Cricket frogs, genus Acris, are small, North American frogs of the family Hylidae. They occur in northern Mexico (Coahuila), the United States east of the Rocky Mountains, and in southern Ontario, Canada.
They are more aquatic than other members of the family, and are generally associated with permanent bodies of water with surface vegetation. This is a quite important aspect of their survival, as adult cricket frogs suffer high mortality rates when submerged in poorly oxygenated water (typically less than 24 hours on average in water that is ~1.2 mg/L). The common and scientific names refer to their call, which resembles that of a cricket. The two common species are A. crepitans and A. gryllus. A. crepitans are found in mesic woodlands as well as xeric grasslands, whereas A. gryllus are concentrated in mesic woodlands.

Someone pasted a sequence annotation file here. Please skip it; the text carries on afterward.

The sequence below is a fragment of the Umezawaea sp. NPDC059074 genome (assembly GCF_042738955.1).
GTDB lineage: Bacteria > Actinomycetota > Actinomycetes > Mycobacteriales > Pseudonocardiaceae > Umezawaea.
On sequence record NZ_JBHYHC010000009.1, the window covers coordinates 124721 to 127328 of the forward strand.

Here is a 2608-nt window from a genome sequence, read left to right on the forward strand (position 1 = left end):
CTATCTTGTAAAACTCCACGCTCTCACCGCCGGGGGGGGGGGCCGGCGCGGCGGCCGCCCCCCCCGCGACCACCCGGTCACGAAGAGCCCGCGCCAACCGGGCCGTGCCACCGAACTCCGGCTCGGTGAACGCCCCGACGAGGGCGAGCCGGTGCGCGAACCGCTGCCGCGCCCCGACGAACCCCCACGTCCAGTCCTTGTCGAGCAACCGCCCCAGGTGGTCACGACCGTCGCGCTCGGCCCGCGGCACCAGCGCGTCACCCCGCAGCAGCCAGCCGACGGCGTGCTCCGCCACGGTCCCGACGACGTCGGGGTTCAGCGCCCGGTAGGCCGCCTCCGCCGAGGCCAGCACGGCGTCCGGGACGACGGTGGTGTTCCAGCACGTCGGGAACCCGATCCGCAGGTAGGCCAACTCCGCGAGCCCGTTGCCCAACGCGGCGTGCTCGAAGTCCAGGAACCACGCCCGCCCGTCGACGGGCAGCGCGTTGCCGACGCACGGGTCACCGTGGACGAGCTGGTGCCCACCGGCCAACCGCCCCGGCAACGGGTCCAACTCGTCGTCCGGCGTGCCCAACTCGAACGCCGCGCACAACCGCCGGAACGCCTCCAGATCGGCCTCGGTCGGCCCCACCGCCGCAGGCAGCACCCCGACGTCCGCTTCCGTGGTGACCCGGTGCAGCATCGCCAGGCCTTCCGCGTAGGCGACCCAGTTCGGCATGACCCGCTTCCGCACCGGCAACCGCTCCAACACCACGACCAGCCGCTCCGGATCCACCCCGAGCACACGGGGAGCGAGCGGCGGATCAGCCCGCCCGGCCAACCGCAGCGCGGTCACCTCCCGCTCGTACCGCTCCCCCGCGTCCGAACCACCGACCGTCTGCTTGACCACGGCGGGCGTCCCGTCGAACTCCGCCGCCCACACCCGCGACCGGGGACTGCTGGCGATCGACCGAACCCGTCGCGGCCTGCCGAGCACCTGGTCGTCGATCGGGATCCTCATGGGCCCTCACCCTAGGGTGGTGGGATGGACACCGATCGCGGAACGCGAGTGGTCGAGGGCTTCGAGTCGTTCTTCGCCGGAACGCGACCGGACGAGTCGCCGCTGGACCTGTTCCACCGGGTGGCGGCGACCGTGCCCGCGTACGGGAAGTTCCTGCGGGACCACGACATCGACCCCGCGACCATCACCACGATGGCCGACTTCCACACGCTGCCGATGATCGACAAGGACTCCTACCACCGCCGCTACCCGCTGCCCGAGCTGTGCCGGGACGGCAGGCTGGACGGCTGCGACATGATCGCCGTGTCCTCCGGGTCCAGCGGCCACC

Cricket frogs are able to communicate and attract each other using a specific frequency of their mating call, that sounds like a cricket. It can only be heard by members of the same population. Cricket frogs from other locales are unable to aurally process other calls, leading to mating isolation among the species.